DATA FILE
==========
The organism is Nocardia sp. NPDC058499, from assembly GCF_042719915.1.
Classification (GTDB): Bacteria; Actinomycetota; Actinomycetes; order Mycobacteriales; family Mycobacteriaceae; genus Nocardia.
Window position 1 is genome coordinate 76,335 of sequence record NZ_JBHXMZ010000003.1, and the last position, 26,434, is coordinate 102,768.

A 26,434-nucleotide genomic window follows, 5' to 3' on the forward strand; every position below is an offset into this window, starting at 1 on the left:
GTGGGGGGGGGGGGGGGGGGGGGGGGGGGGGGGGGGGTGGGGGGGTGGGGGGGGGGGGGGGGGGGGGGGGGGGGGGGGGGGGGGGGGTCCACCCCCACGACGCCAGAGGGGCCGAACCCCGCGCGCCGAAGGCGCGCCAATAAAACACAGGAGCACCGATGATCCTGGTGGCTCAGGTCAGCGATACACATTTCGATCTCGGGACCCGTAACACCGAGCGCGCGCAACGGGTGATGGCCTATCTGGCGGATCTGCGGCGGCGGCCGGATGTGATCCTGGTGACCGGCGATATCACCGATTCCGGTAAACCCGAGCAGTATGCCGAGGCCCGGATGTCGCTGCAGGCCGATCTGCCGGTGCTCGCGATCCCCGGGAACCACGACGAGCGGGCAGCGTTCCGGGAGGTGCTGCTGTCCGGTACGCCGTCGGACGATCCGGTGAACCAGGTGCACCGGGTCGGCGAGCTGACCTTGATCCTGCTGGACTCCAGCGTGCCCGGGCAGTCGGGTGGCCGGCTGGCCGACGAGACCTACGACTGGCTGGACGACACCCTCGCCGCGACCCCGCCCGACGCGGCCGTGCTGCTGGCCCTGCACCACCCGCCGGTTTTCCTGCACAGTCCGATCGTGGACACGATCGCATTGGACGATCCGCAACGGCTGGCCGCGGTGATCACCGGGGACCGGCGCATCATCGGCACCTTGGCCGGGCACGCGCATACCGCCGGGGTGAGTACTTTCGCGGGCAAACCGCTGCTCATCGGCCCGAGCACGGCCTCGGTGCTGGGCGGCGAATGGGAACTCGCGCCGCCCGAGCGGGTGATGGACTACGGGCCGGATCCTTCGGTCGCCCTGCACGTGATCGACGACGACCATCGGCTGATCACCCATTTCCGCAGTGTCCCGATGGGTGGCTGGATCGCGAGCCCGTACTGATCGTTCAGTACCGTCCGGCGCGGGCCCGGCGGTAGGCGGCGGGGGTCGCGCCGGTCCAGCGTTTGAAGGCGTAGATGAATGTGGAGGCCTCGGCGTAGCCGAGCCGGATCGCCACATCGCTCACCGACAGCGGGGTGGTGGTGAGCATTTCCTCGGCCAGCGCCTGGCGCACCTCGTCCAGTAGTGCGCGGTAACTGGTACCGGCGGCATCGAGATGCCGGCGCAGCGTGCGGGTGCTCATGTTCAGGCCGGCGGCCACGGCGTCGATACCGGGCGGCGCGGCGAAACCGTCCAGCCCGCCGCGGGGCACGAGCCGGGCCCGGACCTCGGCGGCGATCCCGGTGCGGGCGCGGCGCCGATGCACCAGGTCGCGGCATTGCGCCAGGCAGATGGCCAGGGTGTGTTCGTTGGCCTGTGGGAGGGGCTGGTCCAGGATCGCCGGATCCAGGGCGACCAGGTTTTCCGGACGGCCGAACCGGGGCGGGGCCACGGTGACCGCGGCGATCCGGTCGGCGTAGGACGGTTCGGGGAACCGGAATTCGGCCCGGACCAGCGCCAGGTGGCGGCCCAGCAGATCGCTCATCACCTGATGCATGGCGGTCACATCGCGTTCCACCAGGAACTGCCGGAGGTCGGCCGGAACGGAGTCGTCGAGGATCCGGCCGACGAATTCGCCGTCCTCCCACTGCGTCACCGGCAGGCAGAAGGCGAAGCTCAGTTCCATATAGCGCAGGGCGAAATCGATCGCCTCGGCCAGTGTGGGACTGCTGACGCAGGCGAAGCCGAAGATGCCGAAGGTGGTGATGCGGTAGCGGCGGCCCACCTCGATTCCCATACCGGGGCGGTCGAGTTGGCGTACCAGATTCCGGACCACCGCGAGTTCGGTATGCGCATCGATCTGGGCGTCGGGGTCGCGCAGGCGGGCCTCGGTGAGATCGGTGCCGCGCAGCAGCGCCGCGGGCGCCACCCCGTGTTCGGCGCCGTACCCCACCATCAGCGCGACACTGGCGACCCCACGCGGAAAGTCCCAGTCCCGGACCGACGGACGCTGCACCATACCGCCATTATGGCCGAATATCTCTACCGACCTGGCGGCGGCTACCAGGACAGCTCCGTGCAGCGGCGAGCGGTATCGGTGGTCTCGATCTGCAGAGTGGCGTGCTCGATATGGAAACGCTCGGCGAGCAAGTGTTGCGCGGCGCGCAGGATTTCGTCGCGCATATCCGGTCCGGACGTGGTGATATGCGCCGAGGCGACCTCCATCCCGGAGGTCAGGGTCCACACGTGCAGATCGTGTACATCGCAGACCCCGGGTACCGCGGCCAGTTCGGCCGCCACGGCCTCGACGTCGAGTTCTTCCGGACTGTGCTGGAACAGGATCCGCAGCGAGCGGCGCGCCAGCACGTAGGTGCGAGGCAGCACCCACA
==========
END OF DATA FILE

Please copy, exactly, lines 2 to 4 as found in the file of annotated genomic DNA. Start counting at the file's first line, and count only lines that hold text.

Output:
Classification (GTDB): Bacteria; Actinomycetota; Actinomycetes; order Mycobacteriales; family Mycobacteriaceae; genus Nocardia.
Window position 1 is genome coordinate 76,335 of sequence record NZ_JBHXMZ010000003.1, and the last position, 26,434, is coordinate 102,768.

A 26,434-nucleotide genomic window follows, 5' to 3' on the forward strand; every position below is an offset into this window, starting at 1 on the left: